Game Development Reference
We can turn training sequences into elastic challenges. That training
sequence in Call of Duty 4 isn't just for training—it's also a time trial.
Players get more points when they run it faster. So while a novice might
slowly pick his way through the course, an expert will ignore the training
aspect entirely and treat the course as a skill challenge. The novice gets the
lessons he needs, while the expert gets the challenge he craves.
But the best way to make training less intrusive is to skip it when
it's unnecessary. The trick is determining whether the player needs a
lesson or not. Some games let players skip training sequences voluntarily.
Others test players to determine which training to provide. Some games
even train adaptively—instead of teaching everything in linear order, they
detect when the player lacks a piece of knowledge and provide the lesson
on the spot. Regardless of method, though, the principle is the same: the
most invisible training is the unnecessary training that never happens.
emotional life suPPoRt
Even with good training, many players will spend the earliest parts of the
game below the game's skill barrier. For them, those first few minutes or
hours become a chore to finish before the real game starts. Many will give
up and never experience the game as intended.
To stop a player from giving up before they surmount the skill barrier, we
can keep their experience on life support using emotional triggers that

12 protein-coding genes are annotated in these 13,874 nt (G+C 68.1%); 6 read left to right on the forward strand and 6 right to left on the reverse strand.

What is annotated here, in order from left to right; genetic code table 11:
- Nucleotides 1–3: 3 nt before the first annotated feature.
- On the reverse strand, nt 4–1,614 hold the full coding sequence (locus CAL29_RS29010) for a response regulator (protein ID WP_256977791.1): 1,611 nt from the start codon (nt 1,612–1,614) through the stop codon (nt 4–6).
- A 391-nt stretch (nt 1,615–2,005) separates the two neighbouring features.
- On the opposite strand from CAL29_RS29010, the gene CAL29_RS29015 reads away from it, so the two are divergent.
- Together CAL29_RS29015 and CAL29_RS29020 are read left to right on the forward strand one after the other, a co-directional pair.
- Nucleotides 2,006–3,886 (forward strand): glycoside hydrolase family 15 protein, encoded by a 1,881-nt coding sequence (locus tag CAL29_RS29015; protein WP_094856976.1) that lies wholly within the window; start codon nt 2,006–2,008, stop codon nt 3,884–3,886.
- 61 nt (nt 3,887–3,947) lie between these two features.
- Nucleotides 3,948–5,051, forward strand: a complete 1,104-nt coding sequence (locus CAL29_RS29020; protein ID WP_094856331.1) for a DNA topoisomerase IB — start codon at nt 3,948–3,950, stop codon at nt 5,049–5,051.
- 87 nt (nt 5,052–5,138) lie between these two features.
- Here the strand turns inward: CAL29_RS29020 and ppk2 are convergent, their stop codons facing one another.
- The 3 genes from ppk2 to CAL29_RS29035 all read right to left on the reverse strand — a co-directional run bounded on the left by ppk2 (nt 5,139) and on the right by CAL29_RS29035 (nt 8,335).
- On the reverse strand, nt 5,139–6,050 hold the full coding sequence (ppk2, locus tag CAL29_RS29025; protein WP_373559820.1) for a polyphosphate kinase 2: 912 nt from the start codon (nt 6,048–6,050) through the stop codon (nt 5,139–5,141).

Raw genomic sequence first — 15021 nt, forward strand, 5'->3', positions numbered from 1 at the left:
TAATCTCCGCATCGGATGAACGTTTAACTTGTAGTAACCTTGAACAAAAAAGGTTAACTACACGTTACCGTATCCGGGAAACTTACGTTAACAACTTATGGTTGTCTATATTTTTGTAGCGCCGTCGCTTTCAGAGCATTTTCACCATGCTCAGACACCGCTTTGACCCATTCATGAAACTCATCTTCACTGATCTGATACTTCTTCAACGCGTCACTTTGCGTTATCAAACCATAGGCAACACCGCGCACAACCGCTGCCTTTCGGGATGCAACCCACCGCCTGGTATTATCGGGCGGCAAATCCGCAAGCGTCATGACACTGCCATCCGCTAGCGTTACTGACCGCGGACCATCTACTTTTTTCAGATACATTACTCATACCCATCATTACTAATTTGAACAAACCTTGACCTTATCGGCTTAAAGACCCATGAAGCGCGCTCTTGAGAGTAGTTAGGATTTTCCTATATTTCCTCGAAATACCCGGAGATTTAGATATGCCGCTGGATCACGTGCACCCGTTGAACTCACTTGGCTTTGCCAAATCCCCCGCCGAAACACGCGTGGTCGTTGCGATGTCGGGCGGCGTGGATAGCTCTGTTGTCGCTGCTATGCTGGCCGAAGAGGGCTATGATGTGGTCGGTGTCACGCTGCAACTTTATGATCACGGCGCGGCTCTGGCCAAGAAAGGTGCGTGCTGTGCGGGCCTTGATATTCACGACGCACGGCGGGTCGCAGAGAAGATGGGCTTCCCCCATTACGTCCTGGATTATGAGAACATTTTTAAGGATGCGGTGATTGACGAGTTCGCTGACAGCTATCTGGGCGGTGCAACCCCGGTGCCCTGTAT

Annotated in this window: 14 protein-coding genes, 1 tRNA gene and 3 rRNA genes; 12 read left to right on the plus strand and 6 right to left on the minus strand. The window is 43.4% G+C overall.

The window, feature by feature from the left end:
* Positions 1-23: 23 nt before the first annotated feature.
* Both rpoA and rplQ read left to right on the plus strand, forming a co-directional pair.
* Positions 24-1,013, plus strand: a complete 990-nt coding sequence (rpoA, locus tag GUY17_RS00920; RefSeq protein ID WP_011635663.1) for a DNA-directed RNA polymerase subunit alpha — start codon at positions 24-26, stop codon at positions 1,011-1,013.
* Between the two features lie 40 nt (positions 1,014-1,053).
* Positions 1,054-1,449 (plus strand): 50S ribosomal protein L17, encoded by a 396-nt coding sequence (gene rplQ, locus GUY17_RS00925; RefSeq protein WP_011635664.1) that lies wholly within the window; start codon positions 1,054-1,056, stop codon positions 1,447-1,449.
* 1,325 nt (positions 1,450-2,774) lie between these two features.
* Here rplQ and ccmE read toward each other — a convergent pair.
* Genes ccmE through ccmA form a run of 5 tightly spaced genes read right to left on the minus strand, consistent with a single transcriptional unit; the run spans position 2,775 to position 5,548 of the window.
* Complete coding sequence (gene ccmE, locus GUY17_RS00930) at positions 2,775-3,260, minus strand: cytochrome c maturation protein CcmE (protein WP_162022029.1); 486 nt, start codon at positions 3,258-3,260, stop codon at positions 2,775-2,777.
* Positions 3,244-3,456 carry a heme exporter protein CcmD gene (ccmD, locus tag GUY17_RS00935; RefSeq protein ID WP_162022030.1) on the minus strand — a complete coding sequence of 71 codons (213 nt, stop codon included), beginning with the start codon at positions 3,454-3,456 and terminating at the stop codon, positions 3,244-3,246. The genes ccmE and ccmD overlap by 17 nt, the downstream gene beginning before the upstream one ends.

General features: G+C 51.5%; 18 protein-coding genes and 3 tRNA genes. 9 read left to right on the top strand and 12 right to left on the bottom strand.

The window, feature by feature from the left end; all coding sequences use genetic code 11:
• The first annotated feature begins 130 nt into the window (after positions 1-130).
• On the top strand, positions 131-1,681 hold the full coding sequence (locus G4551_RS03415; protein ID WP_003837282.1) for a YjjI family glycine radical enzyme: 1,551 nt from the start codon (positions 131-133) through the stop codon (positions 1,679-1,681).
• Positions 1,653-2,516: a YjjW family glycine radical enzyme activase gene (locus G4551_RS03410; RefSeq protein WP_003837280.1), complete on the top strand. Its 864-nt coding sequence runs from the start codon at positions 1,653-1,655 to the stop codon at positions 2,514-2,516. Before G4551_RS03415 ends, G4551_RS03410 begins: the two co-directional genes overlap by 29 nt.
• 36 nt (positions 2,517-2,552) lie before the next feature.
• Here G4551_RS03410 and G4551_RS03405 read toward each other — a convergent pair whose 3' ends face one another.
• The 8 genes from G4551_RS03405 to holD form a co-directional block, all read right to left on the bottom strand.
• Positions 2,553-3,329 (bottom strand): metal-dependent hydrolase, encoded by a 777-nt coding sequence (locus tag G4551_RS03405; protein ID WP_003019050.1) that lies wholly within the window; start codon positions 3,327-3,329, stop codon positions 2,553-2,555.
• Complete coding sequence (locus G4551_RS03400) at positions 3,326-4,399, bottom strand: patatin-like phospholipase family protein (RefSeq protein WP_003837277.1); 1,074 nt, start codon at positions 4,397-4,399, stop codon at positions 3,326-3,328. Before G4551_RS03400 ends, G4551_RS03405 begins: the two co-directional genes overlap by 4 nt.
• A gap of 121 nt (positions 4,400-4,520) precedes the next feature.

don't require skill.
When the player knows nothing, we can't build an experience around
solving puzzles, creating things, or defeating enemies because the player
doesn't have the skill to do these things. But there are other emotional
triggers which work regardless of skill. We can show the player sublime
art. We can introduce fascinating characters. We can let the player joke
with buddies. We can play music or do a tech demo. If we flood the early
experience with these low-skill emotional triggers, we can transform the
early learning stages from a painful chore into something like a semi-
interactive intro movie.
For example, board games do this naturally because they're played in
groups. When you're sitting around a table with friends, every mistake or
misplaced token becomes an occasion for friendly ribbing. A single-player
board game would be much less pleasant to learn because that early period
would resemble a library study session instead of a party.
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